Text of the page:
PUSAN, South Korea - Renault wants to sell 500,000 cars in Asia-Pacific by 2005, Chairman Louis Schweitzer announced last week.
That total does not include Nissan vehicles.
Last year, Renault sold just 10,011 vehicles in Asia-Pacific.
With the purchase of Samsung Motors and Dacia and its global alliance with Nissan, Renault is laying the foundations of a long-term strategy in the Asia-Pacific area.
This Asian strategy, which involves all four brands now included in the French group's portfolio, should be completed by 2001, according to Renault's top executives.
At a press conference at Samsung's Pusan plant here, Schweitzer said: '50 percent of our Asia sales in 2005 will come from Samsung,' excluding Nissan sales.
The target for Samsung in Korea alone is 250,000 cars in 2005. After this, it could start exports, Schweitzer said. But he also expects 250,000 further Asian sales through Renault and Dacia, the Romanian carmaker it bought last year.
'This figure is rather optimistic. It's less of an actual target than a sign of our ambitions,' said Georges Douin, Renault's executive vice president for product planning and international operations.
Douin said that Renault's strategy for Asian markets would be defined more accurately next year.
He is now is supervising a newly created Asia division. The division is moving headquarters from Singapore to Tokyo where it will be located in Nissan Motor's head office.
The division will be headed by Patrick Debrot, previously marketing manager with Renault's light-commercial vehicle division.
Some basic rules about Renault's strategy in the region have already been decided.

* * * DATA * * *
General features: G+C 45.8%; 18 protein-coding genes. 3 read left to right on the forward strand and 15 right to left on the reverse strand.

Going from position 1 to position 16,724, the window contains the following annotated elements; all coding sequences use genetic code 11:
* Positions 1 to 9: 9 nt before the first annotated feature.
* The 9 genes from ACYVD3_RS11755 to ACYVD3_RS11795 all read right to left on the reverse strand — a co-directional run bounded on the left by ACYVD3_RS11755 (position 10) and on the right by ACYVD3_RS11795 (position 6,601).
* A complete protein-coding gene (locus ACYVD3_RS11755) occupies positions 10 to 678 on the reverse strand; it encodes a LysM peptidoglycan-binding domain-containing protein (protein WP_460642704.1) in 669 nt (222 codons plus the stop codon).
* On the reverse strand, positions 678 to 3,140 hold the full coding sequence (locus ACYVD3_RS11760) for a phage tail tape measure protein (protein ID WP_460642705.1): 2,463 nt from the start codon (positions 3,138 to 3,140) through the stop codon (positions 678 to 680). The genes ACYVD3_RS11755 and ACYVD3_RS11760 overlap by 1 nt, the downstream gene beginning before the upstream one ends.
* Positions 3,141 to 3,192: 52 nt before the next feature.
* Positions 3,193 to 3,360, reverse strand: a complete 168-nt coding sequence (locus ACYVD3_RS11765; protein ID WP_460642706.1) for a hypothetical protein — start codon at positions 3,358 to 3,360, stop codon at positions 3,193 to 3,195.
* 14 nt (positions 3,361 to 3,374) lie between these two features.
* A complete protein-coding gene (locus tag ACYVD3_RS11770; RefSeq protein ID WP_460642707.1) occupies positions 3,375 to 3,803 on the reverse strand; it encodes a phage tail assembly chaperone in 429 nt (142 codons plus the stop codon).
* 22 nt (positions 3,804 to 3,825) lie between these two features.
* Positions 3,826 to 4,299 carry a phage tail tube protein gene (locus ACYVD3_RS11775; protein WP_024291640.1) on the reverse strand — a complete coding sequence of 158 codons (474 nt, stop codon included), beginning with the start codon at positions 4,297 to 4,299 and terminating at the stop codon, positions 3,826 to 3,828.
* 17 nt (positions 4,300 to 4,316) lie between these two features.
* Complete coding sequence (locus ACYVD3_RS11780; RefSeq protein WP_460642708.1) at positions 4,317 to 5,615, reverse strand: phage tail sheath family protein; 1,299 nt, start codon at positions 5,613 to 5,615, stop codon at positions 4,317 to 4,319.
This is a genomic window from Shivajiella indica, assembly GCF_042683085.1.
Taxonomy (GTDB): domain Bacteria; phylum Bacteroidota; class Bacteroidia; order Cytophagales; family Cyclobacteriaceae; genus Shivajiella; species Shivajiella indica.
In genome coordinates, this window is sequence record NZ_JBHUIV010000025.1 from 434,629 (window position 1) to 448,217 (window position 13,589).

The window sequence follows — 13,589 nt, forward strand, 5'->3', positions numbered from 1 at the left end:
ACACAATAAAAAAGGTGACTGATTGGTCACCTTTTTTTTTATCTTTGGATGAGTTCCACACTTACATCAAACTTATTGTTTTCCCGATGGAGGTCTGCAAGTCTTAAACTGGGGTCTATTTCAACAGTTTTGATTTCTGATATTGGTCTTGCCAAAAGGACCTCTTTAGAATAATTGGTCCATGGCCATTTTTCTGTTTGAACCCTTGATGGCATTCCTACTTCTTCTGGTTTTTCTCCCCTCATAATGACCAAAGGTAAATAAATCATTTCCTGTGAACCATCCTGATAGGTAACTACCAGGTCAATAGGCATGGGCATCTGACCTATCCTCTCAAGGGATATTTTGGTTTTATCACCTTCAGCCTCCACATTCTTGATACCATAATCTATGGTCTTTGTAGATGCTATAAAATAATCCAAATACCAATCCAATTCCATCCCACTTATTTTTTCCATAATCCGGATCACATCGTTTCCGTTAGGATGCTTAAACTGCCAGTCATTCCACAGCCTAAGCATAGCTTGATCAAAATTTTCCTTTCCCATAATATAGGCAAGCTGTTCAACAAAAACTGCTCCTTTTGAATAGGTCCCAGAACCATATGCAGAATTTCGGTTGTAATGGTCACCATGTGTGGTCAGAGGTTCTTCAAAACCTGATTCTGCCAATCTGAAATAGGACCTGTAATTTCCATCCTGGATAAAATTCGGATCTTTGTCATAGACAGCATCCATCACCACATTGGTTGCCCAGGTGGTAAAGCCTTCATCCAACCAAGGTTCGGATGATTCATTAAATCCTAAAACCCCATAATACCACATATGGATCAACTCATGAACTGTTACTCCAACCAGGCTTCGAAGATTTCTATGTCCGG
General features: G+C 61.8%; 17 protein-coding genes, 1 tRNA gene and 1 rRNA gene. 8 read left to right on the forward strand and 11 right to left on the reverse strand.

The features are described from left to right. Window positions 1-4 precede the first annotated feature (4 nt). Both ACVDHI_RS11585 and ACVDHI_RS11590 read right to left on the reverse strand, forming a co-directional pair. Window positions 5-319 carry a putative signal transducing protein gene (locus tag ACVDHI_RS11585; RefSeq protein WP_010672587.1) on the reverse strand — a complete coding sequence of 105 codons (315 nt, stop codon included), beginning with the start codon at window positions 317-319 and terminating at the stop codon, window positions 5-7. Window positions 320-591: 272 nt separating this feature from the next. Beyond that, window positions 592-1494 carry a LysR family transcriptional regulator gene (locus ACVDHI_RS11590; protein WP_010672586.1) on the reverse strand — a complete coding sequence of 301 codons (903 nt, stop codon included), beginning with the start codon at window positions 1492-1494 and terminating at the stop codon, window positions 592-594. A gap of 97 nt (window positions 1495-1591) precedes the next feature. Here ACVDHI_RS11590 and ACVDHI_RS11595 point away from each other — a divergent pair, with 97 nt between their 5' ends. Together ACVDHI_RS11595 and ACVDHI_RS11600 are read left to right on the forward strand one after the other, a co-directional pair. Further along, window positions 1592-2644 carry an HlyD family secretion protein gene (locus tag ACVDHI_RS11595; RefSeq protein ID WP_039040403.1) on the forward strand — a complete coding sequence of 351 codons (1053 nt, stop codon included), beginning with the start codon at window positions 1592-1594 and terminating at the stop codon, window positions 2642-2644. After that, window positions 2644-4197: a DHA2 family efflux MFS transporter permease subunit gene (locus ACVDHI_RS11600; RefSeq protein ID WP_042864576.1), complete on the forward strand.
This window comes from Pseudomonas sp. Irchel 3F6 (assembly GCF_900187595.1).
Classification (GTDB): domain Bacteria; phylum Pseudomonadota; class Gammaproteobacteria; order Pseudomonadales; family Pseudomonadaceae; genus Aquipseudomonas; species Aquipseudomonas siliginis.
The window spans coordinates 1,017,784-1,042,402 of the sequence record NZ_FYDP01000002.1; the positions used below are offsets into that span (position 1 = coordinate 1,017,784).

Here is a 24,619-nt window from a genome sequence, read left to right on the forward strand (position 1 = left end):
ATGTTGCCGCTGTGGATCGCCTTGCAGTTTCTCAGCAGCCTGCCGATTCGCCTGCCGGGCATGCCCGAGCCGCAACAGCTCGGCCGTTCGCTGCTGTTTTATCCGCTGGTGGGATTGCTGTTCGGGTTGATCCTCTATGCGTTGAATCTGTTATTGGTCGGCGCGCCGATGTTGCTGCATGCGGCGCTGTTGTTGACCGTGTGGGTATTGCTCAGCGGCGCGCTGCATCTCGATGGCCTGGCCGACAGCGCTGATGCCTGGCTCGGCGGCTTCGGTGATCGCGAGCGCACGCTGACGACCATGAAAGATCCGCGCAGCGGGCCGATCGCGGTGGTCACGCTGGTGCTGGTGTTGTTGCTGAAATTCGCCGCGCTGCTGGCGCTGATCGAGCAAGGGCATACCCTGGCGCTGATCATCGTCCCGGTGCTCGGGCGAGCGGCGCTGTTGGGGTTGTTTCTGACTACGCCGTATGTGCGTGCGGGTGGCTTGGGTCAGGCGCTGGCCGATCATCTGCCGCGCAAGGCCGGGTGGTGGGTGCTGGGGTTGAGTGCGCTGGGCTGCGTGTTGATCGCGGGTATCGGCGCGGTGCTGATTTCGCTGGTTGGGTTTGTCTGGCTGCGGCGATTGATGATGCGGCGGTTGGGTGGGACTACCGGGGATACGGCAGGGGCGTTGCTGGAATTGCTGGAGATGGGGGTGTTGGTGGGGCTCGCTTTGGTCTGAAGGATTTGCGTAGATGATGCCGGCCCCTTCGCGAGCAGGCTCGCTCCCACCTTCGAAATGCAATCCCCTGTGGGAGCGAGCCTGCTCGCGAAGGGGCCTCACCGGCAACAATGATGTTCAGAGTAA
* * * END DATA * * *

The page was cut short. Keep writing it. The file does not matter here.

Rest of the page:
'Samsung exports must be defined in relation to Nissan,' said Douin. 'At this stage we are not focusing specifically on Asia.
'I would exclude the USA and Europe from Samsung exports, but Samsung could play the part of a premium brand in a number of intermediate countries - in South America, for instance.'
Renault already makes the Megane in Colombia.
According to Douin, the brand strategy for Samsung is complex because it's viewed as a premium brand inside Korea, but as a mainstream Korean brand outside.
Dacia also will be involved in the region, with low-cost models. Schweitzer wants to develop a $6,000 Dacia as an entry-level vehicle for emerging markets.
'Without this we would have no chance of going into India or China,' said Douin.
So far Renault has stayed out of India. It is disappointed with its Chinese operations, where it makes a few hundred minibuses a year in Hubei province. Talks began two years ago to start making the Scenic compact minivan in Beijing. But nothing has been agreed.
Renault will provide what Douin calls 'visible products,' such as the Scenic, in Asia-Pacific. Following on from the Scenic plant in Brazil, the car could go on sale in Australia and Thailand in the near future. It could even be made in Thailand.
In Australia, Renault could use Nissan's dealer network. Nissan sold 45,000 cars in Australia in 1998.
In Thailand, Nissan operates two assembly plants with its local partner Siam Motors in Samut Prakan. One plant makes Datsun pickups, the other builds the Cefiro and Sunny sedans, together with the AD Resort, a vehicle built only for Thailand.
Because of the Asian crisis, Nissan sales in Thailand dropped from a peak of 93,000 units in 1996 to 8,300 in the first six months of 1999, according to the Thailand Automobile Club.
Malaysia, the Philippines and Taiwan, where Nissan and Renault have local operations, are also likely targets for the two carmakers.